Current Affairs Politics

Boris Johnson Considering Northern Referendum On Backstop Protocol

Several weeks ago the former Conservative Party politician Michael Portillo observed on a BBC current affairs show that there were almost no circumstances under which the United Kingdom could leave the European Union that not include some version of the Backstop Protocol negotiated in 2017 by Brussels and Dublin with London, and later rejected by a majority of UK ministers and parliamentarians, bar a so-called no-deal Brexit. Indeed, the ex-Secretary of State for Defence predicted that whoever assumed the leadership of his old party, and the premiership of Britain, would likely seek to have the peace-protecting clause in the Withdrawal Agreement returned to its previous “Northern Ireland”-only status, allowing the UK to exit the EU while keeping its legacy colony across the Irish Sea in regulatory alignment with Europe’s customs union and single market. Even if a cosmetically different name was substituted for the word “backstop” in any arrangement to ease British sensitivities about the deal.

Portillo’s remarks did not make much of an impact outside of some hardline unionist circles in London and Belfast, with various representatives of the Democratic Unionist and Ulster Unionist parties and their journalistic equivalents rejecting his line of reasoning. However that has not stopped increasing speculation on the subject with even some members of the European Research Group (ERG), a staunchly anti-EU faction of the Tories, lending a sympathetic ear to the suggested solution out of the UK’s seemingly interminable Brexit impasse. According to a handful of media reports in London a proposal that has been floating around in several forms for some time, that voters in the north-east of Ireland should be given the opportunity to support or oppose a Six Counties-only backstop deal through a local referendum, is gaining ground in Westminster. And while this may be still on the fringes of British politics it is understood that Boris Johnson, the main contender for the leadership of the Conservative Party and the likely next Prime Minster of Britain, is apparently discussing this idea with his advisers.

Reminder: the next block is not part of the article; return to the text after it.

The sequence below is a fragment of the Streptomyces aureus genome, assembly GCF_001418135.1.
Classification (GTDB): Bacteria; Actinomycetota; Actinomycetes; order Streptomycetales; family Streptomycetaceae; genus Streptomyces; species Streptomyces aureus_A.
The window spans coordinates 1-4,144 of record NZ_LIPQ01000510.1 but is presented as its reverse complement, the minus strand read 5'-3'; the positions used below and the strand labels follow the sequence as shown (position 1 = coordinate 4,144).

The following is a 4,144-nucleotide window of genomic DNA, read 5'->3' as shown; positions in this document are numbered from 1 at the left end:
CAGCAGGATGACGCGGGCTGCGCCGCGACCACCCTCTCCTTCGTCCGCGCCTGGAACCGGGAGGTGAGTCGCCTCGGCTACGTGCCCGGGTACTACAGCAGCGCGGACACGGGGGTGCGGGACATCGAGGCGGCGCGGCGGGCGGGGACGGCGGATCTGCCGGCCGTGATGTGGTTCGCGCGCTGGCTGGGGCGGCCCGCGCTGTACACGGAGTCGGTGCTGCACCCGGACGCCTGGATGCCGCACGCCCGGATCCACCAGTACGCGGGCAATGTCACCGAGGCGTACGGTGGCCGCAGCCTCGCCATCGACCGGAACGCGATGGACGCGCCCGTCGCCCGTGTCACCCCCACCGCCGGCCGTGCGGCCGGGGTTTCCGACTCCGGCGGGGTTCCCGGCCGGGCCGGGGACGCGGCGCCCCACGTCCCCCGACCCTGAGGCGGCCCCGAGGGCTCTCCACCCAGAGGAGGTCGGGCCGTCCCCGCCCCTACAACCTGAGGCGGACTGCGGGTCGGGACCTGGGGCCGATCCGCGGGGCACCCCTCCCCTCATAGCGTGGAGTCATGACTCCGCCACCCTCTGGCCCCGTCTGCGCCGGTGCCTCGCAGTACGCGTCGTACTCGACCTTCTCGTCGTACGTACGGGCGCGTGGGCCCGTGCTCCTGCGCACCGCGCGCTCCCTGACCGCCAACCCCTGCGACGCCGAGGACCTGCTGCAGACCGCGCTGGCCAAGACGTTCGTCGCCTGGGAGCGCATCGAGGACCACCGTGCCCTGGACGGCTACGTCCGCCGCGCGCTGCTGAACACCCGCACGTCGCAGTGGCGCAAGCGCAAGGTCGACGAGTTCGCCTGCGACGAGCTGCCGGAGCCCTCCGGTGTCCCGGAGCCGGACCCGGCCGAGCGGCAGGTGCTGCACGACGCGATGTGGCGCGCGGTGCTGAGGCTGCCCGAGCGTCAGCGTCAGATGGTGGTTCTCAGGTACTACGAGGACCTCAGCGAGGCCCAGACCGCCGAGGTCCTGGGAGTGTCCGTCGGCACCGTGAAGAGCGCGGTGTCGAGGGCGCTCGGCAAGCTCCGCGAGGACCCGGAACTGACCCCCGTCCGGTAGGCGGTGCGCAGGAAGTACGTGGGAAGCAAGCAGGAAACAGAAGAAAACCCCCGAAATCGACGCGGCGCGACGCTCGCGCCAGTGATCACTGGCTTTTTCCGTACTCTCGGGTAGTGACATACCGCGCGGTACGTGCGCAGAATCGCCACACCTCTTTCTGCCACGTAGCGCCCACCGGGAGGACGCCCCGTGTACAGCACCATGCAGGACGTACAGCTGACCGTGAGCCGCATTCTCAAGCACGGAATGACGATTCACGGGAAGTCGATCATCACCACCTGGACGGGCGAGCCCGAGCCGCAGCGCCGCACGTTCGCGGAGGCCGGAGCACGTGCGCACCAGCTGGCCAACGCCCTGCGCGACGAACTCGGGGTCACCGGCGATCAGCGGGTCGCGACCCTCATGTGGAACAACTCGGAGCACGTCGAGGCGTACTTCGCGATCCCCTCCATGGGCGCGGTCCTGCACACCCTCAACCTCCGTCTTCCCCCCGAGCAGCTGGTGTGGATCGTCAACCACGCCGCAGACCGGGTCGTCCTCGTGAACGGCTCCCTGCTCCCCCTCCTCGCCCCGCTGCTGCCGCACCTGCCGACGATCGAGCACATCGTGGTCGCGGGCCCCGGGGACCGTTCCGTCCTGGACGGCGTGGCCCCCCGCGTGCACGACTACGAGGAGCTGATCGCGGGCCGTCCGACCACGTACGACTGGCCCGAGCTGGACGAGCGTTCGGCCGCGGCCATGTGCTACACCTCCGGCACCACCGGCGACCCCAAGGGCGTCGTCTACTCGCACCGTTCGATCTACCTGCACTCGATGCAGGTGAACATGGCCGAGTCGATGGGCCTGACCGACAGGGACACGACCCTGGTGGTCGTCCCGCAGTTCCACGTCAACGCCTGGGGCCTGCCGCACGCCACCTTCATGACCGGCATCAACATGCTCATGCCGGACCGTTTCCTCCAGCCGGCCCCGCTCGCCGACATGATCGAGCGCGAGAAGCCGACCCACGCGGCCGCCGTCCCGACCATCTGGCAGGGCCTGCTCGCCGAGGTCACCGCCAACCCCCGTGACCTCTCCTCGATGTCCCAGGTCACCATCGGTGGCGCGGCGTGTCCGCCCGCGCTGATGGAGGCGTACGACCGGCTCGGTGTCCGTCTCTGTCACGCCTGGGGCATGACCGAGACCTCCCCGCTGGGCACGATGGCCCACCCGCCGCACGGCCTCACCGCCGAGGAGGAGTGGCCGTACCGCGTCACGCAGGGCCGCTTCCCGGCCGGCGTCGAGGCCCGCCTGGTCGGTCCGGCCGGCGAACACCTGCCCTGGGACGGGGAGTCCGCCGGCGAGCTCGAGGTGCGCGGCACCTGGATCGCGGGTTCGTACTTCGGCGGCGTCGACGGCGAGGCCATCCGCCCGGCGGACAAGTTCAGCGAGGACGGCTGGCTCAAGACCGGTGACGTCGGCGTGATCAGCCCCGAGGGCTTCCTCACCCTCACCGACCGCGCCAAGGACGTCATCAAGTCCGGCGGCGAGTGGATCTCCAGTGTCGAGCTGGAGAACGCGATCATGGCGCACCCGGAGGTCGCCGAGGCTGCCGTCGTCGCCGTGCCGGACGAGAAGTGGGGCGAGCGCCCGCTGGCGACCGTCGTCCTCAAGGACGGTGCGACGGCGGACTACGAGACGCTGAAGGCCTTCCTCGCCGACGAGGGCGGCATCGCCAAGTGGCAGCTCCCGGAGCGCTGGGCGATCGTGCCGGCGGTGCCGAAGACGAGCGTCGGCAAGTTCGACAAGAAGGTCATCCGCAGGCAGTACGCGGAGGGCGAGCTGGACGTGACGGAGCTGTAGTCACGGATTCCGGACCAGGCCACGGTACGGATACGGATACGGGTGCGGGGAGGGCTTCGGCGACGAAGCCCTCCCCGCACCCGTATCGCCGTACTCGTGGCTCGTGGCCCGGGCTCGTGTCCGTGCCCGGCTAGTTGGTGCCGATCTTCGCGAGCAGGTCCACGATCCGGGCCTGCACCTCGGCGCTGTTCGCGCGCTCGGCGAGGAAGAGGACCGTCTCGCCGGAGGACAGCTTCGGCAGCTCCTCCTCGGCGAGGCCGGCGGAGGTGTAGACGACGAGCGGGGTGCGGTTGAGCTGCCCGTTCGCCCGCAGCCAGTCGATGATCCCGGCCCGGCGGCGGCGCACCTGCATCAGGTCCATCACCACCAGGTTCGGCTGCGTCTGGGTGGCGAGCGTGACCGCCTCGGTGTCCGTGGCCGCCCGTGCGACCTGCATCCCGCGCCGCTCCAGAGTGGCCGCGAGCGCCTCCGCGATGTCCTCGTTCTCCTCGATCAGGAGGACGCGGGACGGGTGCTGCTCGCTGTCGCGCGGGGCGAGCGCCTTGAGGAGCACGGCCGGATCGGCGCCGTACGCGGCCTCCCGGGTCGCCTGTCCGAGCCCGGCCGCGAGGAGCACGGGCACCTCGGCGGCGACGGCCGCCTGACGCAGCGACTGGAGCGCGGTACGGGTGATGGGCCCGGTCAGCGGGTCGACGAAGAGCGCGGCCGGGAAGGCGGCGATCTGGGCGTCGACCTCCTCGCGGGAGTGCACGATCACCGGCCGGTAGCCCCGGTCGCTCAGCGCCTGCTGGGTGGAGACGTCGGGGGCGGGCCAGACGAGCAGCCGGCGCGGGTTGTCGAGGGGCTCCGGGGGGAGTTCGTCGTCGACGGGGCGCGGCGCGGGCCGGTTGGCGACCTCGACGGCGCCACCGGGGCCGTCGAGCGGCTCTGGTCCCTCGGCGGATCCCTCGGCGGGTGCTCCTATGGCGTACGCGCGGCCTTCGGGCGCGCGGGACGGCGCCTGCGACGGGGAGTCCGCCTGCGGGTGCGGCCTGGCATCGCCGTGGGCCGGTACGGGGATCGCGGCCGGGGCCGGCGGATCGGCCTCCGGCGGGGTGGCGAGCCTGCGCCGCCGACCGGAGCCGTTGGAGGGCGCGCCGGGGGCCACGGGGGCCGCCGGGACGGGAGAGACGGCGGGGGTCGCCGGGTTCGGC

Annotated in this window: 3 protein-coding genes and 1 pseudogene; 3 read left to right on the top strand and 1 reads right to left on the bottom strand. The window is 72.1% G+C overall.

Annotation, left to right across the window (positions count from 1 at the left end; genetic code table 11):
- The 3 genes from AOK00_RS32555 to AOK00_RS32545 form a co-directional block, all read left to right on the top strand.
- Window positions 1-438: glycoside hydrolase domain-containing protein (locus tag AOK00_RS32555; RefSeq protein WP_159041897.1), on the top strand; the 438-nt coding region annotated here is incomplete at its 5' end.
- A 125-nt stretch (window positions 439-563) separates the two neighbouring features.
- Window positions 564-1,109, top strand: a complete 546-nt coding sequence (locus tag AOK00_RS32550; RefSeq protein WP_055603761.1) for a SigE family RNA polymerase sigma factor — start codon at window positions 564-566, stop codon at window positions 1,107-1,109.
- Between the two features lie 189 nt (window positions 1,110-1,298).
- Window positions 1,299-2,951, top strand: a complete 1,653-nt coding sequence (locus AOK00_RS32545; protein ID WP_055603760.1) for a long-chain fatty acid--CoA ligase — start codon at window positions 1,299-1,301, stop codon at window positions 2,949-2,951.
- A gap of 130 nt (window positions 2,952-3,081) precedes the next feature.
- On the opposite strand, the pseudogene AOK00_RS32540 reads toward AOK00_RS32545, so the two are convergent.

Which raises the question, given that the main unionist parties in north-east Ulster are pro-Brexit while their northern nationalist and nonaligned rivals are anti-Brexit, how likely is it that a “backstop referendum” would be influenced by older constitutional concerns, becoming a sort of proto-“border poll” or plebiscite on a reunited Ireland in the process?

11 comments on “Boris Johnson Considering Northern Referendum On Backstop Protocol

  1. It seems extremely unlikely that Boris Johnson is going to succeed where Theresa May failed. While I’m no fan of May’s politics on the whole, it really comes across as if her resignation was a cased of “Being punished for failure to deliver the impossible.”

    Johnson is a fool if he thinks the EU is going to be more cooperative with him then May. May came across as a fairly reasonable woman, and the same cannot be said Johnson.

    It’s my fear that Britain is going to straight up self-destruct, especially if it leaves the EU with no deal, or even if somehow Brexit is reversed. I am talking about widespread food shortages, Weimar levels of unemployment, NHS completely kaput, massive unrest and possibly a second English Civil War, as no longer far fetched scenarios. I take no pleasure in the idea, and fear the fallout may affect much of the world….not the least be dangerous for Ireland. The EU and UN are willing to help protect Ireland, clearly. And right now, The US Congress at least, is prepared to refuse any rewards to Britain if Ireland is harmed.

    The big question now is why they care about about the Irish border so much right now, when there country could so easily go into “national suicide” mode.

    Liked by 1 person

    • I think a hard Brexit will hit the UK economy big time but I suspect the effects will be closer to the kind of austerity-driven or low-government spending inspired unrest of the Thatcher years. That saw some remarkable political contention and conflict in the UK.

      More open violence than that seems very unlikely, beyond occasional eruptions of street disorder.